- Ollie Hall as Carver
John Hill first began writing Quigley Down Under in 1974. He was inspired by a Los Angeles Times article about the genocide of the aborigines in 19th-century Australia. Although Westerns were in decline in the 1970s, Hill said that the script "opened a lot of doors for me," and led to other assignments.
The script was first optioned in 1979 by producer Mort Engelberg for Steve McQueen, with whom he teamed on The Hunter; however McQueen died of cancer shortly after completing The Hunter. The script was bought by CBS Theatrical Films where it was attached to director Rick Rosenthal. It then went to Warner Bros with Tom Selleck to star and Lewis Gilbert to direct around 1987. Warner Bros had the script for three years but then dropped their option. The script then became the subject of bidding between Pathe Entertainment, Disney and Warner Bros. It sold to Pathé for $250,000 which Hill said "is pretty good, when you consider that for 15 years I'd been making money optioning and rewriting that screenplay."
Wincer felt a good story had been ruined by numerous rewrites from people who knew little about Australian history, so he brought on Ian Jones as writer. They went back to the original draft, re-set it from the 1880s to the 1860s and made it more historically accurate.
The firearm used by Quigley (Selleck) is a custom 13.5 pound (6 kg), single-shot, 1874 Sharps Rifle, with a 34-inch (860 mm) barrel. The rifle used for filming was a replica manufactured for the film by the Shiloh Rifle Manufacturing Company of Big Timber, Montana. In 2002 Selleck donated the rifle, along with six other firearms from his other films, to the National Rifle Association, as part of the NRA's exhibit "Real Guns of Reel Heroes" at the National Firearms Museum in Fairfax, Virginia.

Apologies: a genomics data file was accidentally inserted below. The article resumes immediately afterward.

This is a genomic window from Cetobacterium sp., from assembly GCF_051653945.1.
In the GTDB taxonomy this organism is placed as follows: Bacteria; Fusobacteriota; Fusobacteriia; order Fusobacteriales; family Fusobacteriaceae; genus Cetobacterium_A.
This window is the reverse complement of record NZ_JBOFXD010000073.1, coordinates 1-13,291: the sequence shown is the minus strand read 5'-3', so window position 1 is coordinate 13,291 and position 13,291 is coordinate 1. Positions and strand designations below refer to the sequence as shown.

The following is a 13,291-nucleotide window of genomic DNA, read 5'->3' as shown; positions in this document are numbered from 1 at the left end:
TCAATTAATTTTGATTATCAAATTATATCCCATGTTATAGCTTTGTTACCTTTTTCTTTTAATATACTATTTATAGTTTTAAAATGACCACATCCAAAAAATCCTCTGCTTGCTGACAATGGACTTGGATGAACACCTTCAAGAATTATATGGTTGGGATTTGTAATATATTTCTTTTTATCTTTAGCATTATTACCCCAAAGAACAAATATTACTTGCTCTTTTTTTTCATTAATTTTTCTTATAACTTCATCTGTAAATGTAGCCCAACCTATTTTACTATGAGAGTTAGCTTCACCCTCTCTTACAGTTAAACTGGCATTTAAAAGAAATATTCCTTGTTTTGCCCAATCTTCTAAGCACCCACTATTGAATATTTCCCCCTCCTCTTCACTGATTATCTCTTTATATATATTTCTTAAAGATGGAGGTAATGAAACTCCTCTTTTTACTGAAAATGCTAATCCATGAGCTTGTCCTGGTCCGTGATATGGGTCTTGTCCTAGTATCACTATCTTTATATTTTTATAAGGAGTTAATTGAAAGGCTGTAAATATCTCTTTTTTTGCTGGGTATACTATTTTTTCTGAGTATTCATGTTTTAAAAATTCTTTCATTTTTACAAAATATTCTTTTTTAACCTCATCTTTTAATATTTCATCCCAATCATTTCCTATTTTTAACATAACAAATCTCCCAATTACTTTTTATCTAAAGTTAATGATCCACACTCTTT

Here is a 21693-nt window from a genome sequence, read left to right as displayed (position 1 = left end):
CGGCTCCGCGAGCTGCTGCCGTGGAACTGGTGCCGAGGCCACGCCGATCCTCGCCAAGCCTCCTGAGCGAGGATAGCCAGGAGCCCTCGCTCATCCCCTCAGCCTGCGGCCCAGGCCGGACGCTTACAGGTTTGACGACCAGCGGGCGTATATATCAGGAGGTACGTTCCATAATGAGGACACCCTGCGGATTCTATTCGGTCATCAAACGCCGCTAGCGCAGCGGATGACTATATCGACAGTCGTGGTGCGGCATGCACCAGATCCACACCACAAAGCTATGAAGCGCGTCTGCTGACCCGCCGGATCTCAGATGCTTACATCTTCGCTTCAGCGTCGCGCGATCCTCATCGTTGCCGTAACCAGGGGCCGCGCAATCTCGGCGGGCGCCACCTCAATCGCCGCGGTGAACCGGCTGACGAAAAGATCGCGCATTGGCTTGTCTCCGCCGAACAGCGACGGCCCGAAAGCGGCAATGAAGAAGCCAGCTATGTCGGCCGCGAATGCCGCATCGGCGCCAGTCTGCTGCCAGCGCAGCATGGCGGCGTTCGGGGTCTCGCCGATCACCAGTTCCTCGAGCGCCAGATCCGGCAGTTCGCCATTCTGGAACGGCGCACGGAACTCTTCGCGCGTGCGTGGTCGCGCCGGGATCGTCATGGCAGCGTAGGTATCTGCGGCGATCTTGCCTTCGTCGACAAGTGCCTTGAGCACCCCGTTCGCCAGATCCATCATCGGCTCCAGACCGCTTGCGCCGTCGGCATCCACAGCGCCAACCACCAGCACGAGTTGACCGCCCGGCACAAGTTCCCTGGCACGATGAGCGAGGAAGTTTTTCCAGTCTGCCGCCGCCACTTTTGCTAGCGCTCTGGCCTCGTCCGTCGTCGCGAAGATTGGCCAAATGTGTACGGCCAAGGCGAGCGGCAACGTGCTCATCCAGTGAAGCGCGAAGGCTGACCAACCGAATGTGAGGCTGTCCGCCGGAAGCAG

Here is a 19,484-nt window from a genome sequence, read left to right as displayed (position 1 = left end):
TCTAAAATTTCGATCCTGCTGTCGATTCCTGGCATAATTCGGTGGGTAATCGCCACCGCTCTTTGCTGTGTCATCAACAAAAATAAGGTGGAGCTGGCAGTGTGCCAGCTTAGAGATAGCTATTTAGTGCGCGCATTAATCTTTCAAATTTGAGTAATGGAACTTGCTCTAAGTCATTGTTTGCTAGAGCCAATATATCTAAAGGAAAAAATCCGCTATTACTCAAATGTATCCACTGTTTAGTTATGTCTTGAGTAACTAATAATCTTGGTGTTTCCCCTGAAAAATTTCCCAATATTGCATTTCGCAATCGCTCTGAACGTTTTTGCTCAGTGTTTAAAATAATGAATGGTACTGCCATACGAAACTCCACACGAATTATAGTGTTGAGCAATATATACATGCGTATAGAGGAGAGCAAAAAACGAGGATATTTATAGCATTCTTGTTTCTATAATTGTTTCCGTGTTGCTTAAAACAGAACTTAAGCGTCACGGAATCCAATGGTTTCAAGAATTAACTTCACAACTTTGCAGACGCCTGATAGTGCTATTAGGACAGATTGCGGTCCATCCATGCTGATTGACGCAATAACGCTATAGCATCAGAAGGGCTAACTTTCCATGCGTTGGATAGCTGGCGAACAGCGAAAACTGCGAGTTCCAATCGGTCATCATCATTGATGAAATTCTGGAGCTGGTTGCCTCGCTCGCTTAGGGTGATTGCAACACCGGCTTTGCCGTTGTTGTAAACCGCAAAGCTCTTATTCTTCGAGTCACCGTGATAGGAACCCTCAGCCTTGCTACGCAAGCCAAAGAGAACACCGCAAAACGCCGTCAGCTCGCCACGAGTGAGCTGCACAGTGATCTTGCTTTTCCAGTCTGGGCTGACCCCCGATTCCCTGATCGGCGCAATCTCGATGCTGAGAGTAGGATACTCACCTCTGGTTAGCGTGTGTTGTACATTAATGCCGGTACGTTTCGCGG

Although several scenes of the story depict violence and cruelty toward and involving animals, a film spokesperson explained that no animal was harmed, and special effects were used. For example, Quigley and Cora are reduced to consuming "grub worms" (actually blobs of dough) for survival. A pack of dingoes attacks Cora, and she finally saves herself by shooting the animals. Those animals were specially trained, and were actually "playing" for that scene, which was later enhanced by visual and sound effects. Several scenes involve falling horses; they were performed by specially-trained animals and were not hurt. When a horse falls off a cliff, the "horse" was a mechanical creation. The film's producer stated that a veterinarian was on the set whenever animals were being used in filming.
Critical responses were mixed, with Quigley having a 56% rating on Rotten Tomatoes from 18 reviews. Roger Ebert gave the film two-and-a-half out of four stars, arguing that it was a flawed but respectable neo-western, and particularly praising San Giacomo's performance: "[T]his may be the movie that proves her staying power. [...] She has an authority, a depth of presence, that is attractive, and her voice is deep and musical."
The film, however, was not a financial success in theaters, roughly recouping its budget.
Awards and nominationsEdit
|London Film Critics' Circle Award||British Actor of the Year||Alan Rickman||Won|
|Motion Picture Sound Editors Award||Best Sound Editing – Foreign Feature||Tim Chau||Won|
|Political Film Society Award||Human Rights||Nominated|
- "Quigley Down Under (35mm)". Australian Classification Board. Retrieved 22 October 2021.
- Greg Kerr, "Quigley", Australian Film 1978-1992, Oxford Uni Press, 1993 p323
- A Long, Dusty Trail for Selleck and Aussie Western Movies: John Hill's script for 'Quigley Down Under' endured a 15-year journey before hitting the big screen. BROESKE, PAT H. Los Angeles Times 19 October 1990: 12.
- Persico Newhouse, Joyce J. "'Perfect Hero' Selleck Takes Aim at Action". Times Union. 18 October 1990.
- Scott Murray, "Simon Wincer: Trusting His Instincts", Cinema Papers, November 1989 pp. 6–12, 78
- Sharp, Eric. "Shooting Star – Antique Black-Powder Rifle Still Scene-Stealer". Detroit Free Press. 18 June 2006.
- Names and Faces: "On Target". Orlando Sentinel. 6 August 1989.
- "Tom Selleck Donates Seven Guns To NRA National Firearms Museum". National Rifle Association
- GreatSouthCoast website
- AHA Film website Archived 22 July 2011 at the Wayback Machine
- Quigley Down Under at Rotten Tomatoes
- "Quigley Down Under". Chicago Sun-Times.
- Harnden, Toby (13 March 2011). "Dead Men Risen: The snipers' story". The Daily Telegraph. London.